Dr. Rich: Findings from Golf Swing Thought Study
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About a month ago I posted an article in GolfNewsRI seeking volunteers to participate in an interview about their golf swing.
The response was very strong and I have completed 40 interviews to date, each one from 60-90 minutes long.
Golfers interested in engaging Dr Rich for mental golf coaching can contact him at 401-578-3887 or firstname.lastname@example.org
Golfers ranged from mid-thirties to early seventies; handicaps ranged from +2 to 28, and 80% of the interviews were with men.
Most of the golfers have been playing for many years and those who have been playing for fewer than four were committed to improving their game.
Not one of the subjects played less than once a week and most played two to three times a week.
To be sure, this is not a random sample, but a self-selected group of people very interested in golf and curious about the mental aspects of the golf swing.
Interview Response Results
What are some of the takeaways from my interviews?
- Golfers like to talk about their game but most often do not have anyone who listens so there is some isolation that golfers face when trying to improve.
- Every golfer wanted to improve – but surprisingly, very few had any plan. A significant minority were involved with sporadic technical lessons.
- Every golfer identified problems with focus and concentration but not one had any plan to learn more about those skills.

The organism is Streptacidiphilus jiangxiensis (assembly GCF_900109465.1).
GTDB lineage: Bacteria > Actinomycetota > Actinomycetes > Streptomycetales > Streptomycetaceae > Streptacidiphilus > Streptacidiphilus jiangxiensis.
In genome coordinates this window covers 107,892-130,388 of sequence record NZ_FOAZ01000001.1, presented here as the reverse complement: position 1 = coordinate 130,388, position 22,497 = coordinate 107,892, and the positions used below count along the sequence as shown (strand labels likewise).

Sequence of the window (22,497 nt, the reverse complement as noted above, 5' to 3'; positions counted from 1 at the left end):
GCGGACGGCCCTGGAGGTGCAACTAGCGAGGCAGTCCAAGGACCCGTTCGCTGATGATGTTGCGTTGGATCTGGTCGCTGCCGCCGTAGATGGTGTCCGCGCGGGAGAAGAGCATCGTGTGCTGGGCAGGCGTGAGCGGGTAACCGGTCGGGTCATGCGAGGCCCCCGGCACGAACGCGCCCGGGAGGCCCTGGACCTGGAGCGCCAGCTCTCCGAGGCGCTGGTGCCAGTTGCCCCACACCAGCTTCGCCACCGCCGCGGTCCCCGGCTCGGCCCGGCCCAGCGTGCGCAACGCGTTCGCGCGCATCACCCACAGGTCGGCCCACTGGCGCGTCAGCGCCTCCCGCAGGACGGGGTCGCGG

- Common issues included:
- Problems with consistent tempo. Most of the golfers volunteered that their swing was often “too fast” but had no plan to fix it.
- Problems managing their own thoughts when rounds were either going well or going poorly. Again, there was no clear pathway to improve that.
- A surprising majority of golfers had no pre-shot routine, and those who did have one were often not really engaged with it.
- Almost every golfer had multiple, often shifting, swing thoughts – even those who said they had none.
- Putting was of special interest to everyone. For those who wanted to improve putting, one had any ideas of what to do to improve their mental approach. Some common advice “think about nothing” was either not working or they could not do it.
- Only the lower handicaps thought in terms of golf strategy but the higher handicaps acknowledged it would be very helpful if they could get some input.
- 5/40 had a problem that could be considered the “yips” but none really knew the scope of information available to try to intervene systematically.
- Many wondered how to play without being impacted so much by the other golfers around them.
In summary, golfers could easily identify significant issues, but almost no one had a plan for addressing their issues.
Most seemed to be on a path of continuing with “the same things.”
There was a sense that somehow just playing more and fiddling with a never-ending cascade of golf tips was going to be enough.
There was an understanding that almost every top level golfer utilizes a mental coach.
For those who recognize some of the issues mentioned here, or want to learn more about how mental coaching can help their game, contact Dr. Rich Golf. There is no charge for an initial call.
About Rich Goldberg, MD
Professor (Emeritus) of Psychiatry & Human Behavior at the Warren Alpert Medical School of Brown University, Dr Goldberg is the Founder of Dr Rich Golf, a golf mental coaching program.
Most recently, he authored the book “Better Golf, Better Life.”
Dr. Rich brings together experience from a 45 year career in psychiatry, 25 years of competing in endurance athletics, including Ironman triathlon, and 50 years study of Eastern philosophy and mindfulness meditation.
Dr Rich has coached golfers at many levels to improve their golf game and the enhance their lives.